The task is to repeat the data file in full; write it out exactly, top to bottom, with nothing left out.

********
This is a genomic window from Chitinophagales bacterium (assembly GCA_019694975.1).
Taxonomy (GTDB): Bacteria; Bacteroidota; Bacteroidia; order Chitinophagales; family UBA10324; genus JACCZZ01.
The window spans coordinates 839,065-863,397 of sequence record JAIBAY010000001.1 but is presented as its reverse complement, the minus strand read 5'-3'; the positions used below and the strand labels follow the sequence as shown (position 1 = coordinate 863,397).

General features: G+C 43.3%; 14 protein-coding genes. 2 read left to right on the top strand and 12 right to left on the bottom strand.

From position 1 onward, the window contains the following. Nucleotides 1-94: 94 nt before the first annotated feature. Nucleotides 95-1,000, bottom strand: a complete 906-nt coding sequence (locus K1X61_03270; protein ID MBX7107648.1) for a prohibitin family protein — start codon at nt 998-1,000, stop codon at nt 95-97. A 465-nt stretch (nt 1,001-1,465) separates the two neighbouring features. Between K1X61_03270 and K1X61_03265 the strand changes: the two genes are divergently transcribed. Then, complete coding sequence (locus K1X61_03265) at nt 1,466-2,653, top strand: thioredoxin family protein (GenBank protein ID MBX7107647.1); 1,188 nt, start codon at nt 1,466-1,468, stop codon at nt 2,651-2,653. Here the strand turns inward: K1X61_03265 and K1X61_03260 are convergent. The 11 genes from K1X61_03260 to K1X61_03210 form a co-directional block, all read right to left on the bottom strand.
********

This is a genomic window from Chitinophagales bacterium (assembly GCA_019694975.1).
Taxonomy (GTDB): Bacteria; Bacteroidota; Bacteroidia; order Chitinophagales; family UBA10324; genus JACCZZ01.
The window spans coordinates 839,065-863,397 of sequence record JAIBAY010000001.1 but is presented as its reverse complement, the minus strand read 5'-3'; the positions used below and the strand labels follow the sequence as shown (position 1 = coordinate 863,397).

General features: G+C 43.3%; 14 protein-coding genes. 2 read left to right on the top strand and 12 right to left on the bottom strand.

From position 1 onward, the window contains the following. Nucleotides 1-94: 94 nt before the first annotated feature. Nucleotides 95-1,000, bottom strand: a complete 906-nt coding sequence (locus K1X61_03270; protein ID MBX7107648.1) for a prohibitin family protein — start codon at nt 998-1,000, stop codon at nt 95-97. A 465-nt stretch (nt 1,001-1,465) separates the two neighbouring features. Between K1X61_03270 and K1X61_03265 the strand changes: the two genes are divergently transcribed. Then, complete coding sequence (locus K1X61_03265) at nt 1,466-2,653, top strand: thioredoxin family protein (GenBank protein ID MBX7107647.1); 1,188 nt, start codon at nt 1,466-1,468, stop codon at nt 2,651-2,653. Here the strand turns inward: K1X61_03265 and K1X61_03260 are convergent. The 11 genes from K1X61_03260 to K1X61_03210 form a co-directional block, all read right to left on the bottom strand.